Now, if you have a child who when they go into this total overwhelm and meltdown mode, maybe has a tendency to do things like trying to bolt or run away from the area, and that could be unsafe, or maybe gets aggressive or can lash out — again, it’s not intentional, but they are trying to create safety and security for themselves in those moments, then you’re going to need to think about how to stay physically connected to them to prevent them from being injured or unsafe or hurting somebody else. So that may look like just standing sort of away from them but holding firmly onto their hand to maintain that physical connection so that they can’t run off and potentially be hurt. That may look like, for a younger child or a smaller child, firmly holding them on your lap to prevent them from getting into a dangerous situation or hurting someone. It may mean bringing them to a space where you can control them being able to run away or lash out at others. If they are older, you’re going to contain the area, maybe stand against the door. You’re going to need to do what you need to do there to maintain safety for them and for you, and that is where having some of these soothing strategies at your disposal is helpful. If you’re with a bigger child who is physically bigger, maybe even a teen or a young adult, and you can’t physically contain them, so you need to look at how you can quickly reduce stimulation in the environment, how you can reduce the stimulation that you are putting into the environment, how you can quickly get into a mode of not adding to their overwhelm, and showing them that you are a safe regulatory presence for them, while also looking at how you perhaps need to block the door, or remove some items from the space, or whatever you need to do to maintain safety there.
I think the last thing I want to say around this is when a child comes out of meltdown mode, which eventually does happen — whether we use strategies that help them or not, eventually, they do come out of this, obviously, we want to help that along by using these kinds of tools and concepts and strategies to support them so that they can come out of that total overwhelm and meltdown mode quicker and more effectively. But they do come out of it. And we need to realize that it takes time for the brain to rebound from these episodes. This is critical, because something that I see happen, again, it’s well intentioned, but parents will wait for a child to calm, maybe come out of their meltdown, and then immediately try to go back into whatever the activity was or go back to “normal life”. But the child may be out of the meltdown mode, but their nervous system has not completely gone back to a regulated, carry on as usual way of operating, and their brain is not fully back online yet. So it takes some time, depending on the child, depending on the intensity of the overwhelm, and the meltdown episode, it may take minutes to hours. And so you need to understand that, yes, they have come out of this immediate meltdown mode, but we still need to give them some space, maintain a calm, safe presence, not immediately trying to launch back into whatever it was that felt overwhelming or dysregulated in the first place. Give their brain and their body time to fully come back online, to fully be back in a mode of being able to process input more effectively. That is really, really important, leaving that time, that space, that grace for them there. Otherwise, what you will find is, you will just get in this sort of frustrating cyclical pattern of them melting down, them coming out of the meltdown, but then pretty quickly going back into one again. So you need to understand that it takes the nervous system time to rebound and just respect that and recognize that.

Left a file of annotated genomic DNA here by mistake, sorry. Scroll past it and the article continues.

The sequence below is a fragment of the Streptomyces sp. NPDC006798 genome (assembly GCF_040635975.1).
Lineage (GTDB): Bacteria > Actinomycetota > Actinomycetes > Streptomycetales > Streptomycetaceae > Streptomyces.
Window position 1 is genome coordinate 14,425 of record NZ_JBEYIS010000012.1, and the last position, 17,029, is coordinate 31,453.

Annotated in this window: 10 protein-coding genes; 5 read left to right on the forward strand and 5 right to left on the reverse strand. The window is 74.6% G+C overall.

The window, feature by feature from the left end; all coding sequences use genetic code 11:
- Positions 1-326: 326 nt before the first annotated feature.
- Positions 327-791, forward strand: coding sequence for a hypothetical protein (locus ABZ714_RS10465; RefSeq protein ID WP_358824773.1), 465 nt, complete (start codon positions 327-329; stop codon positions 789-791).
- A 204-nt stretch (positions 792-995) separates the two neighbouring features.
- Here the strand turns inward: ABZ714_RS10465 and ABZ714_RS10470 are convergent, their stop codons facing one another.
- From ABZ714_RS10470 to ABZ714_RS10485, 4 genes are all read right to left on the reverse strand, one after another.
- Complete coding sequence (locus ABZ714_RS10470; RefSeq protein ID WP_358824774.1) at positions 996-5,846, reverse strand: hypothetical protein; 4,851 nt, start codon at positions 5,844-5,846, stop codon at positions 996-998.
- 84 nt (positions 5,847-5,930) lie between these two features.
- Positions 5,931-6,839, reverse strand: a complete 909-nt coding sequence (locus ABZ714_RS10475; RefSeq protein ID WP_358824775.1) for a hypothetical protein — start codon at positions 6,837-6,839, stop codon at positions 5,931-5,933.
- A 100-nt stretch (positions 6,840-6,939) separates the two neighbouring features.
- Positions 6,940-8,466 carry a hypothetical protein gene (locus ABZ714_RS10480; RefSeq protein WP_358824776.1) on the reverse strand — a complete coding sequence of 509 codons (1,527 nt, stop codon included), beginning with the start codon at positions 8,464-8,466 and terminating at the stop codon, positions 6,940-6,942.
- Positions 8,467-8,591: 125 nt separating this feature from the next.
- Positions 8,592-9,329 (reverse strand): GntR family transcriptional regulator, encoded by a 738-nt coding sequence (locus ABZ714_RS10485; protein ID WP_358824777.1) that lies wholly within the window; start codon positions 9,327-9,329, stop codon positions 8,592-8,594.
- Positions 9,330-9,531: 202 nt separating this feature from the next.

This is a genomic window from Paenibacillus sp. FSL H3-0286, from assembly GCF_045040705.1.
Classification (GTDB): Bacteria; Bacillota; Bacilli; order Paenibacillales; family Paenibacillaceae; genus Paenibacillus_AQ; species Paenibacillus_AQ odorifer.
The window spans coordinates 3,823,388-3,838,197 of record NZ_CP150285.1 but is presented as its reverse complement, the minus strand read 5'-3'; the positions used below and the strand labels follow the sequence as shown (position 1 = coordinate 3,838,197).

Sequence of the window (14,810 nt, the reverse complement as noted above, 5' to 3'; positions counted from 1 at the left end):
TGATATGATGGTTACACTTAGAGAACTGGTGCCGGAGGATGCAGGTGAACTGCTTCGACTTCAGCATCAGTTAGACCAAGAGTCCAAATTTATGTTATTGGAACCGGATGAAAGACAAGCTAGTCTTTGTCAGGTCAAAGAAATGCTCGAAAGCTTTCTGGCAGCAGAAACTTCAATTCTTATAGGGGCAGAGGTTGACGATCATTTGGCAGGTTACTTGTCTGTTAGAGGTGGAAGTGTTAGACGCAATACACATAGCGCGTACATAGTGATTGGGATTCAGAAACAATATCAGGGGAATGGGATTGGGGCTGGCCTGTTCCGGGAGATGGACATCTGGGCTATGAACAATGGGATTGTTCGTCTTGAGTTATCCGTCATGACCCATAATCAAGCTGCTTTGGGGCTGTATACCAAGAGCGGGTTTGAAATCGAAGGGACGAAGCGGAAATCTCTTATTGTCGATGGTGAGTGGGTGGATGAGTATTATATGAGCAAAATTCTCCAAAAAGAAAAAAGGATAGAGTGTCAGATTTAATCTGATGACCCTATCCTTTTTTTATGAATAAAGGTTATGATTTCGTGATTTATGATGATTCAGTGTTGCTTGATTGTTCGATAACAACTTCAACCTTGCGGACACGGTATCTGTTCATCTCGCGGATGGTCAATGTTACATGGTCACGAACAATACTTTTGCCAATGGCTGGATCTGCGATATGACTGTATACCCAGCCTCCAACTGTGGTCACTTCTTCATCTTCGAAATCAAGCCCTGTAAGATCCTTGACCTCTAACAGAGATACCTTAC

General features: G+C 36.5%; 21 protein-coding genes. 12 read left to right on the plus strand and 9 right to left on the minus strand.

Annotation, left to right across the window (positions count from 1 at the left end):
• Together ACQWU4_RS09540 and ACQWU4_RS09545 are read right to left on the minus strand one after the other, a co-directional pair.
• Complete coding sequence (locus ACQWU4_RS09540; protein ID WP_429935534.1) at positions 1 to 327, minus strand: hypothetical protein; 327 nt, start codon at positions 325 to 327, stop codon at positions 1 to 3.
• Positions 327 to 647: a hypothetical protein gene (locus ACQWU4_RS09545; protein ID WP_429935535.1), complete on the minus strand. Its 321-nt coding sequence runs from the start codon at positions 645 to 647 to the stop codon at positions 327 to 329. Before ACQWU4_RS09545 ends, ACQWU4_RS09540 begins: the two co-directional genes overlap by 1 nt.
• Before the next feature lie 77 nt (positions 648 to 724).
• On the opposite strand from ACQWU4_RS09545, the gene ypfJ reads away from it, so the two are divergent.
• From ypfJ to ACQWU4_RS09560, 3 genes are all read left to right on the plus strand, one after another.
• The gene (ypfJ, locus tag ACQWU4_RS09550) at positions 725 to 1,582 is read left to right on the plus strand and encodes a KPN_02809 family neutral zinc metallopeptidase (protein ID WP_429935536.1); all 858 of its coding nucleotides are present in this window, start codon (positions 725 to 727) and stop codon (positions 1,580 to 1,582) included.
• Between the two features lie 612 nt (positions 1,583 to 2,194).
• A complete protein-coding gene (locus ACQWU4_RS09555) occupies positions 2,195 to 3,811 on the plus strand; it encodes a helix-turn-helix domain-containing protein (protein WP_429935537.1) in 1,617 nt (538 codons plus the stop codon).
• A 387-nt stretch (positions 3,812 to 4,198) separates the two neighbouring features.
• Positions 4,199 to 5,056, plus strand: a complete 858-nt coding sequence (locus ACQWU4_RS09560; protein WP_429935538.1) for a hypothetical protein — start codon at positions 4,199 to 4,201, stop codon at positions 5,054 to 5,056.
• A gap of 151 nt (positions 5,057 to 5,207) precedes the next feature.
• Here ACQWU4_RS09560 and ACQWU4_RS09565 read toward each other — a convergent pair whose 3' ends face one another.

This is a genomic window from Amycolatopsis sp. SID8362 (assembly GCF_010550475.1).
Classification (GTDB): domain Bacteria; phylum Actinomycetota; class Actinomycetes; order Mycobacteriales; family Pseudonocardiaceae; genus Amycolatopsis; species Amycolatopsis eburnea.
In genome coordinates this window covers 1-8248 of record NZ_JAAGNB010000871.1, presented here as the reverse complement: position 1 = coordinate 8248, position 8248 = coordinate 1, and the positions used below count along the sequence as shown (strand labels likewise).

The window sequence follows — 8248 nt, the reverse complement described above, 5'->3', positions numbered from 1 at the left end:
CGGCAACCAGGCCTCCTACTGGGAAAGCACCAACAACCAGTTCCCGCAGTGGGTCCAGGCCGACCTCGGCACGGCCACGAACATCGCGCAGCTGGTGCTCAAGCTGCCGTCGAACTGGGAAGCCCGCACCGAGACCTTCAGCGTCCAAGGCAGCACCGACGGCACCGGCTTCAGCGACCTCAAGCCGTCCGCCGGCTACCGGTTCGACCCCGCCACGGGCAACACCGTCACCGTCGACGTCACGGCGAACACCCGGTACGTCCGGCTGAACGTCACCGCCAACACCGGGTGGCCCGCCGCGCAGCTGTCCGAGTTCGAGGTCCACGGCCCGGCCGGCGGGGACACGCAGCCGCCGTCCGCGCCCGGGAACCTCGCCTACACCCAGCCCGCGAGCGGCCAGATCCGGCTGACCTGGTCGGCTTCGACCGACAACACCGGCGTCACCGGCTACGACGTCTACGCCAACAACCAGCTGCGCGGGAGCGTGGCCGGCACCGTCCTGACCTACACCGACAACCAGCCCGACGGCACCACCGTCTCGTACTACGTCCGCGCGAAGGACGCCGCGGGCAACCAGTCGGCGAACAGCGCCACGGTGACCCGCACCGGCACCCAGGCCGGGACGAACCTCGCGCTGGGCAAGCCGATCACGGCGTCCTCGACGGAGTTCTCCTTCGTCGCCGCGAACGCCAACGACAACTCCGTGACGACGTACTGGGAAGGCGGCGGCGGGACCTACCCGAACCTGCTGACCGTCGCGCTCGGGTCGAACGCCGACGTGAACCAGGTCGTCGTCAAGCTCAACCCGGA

The good thing to know too is that the more that we can recognize early on when a child is starting to get overwhelmed, and maybe even prevent a meltdown in the first place, but even if they go into a meltdown mode, that the more we can use these tools and strategies and ideas I’m talking about with you now, the more that they are able then to come out of these episodes quicker, the more their nervous system is able to regulate, and the less of these incidents over time that you will have. So that is something that is good to be aware of as well.
So I hope that these ideas and these strategies are helpful for Marcus and for all the rest of you who have children who tend to be maybe easily overwhelmed, or tend to have these meltdown kinds of situations. Remember, if you have a question you’d like to hear answered on a future show, please email it to email@example.com and we will add it to the list. Thank you, as always, for listening and I will catch you back here next time.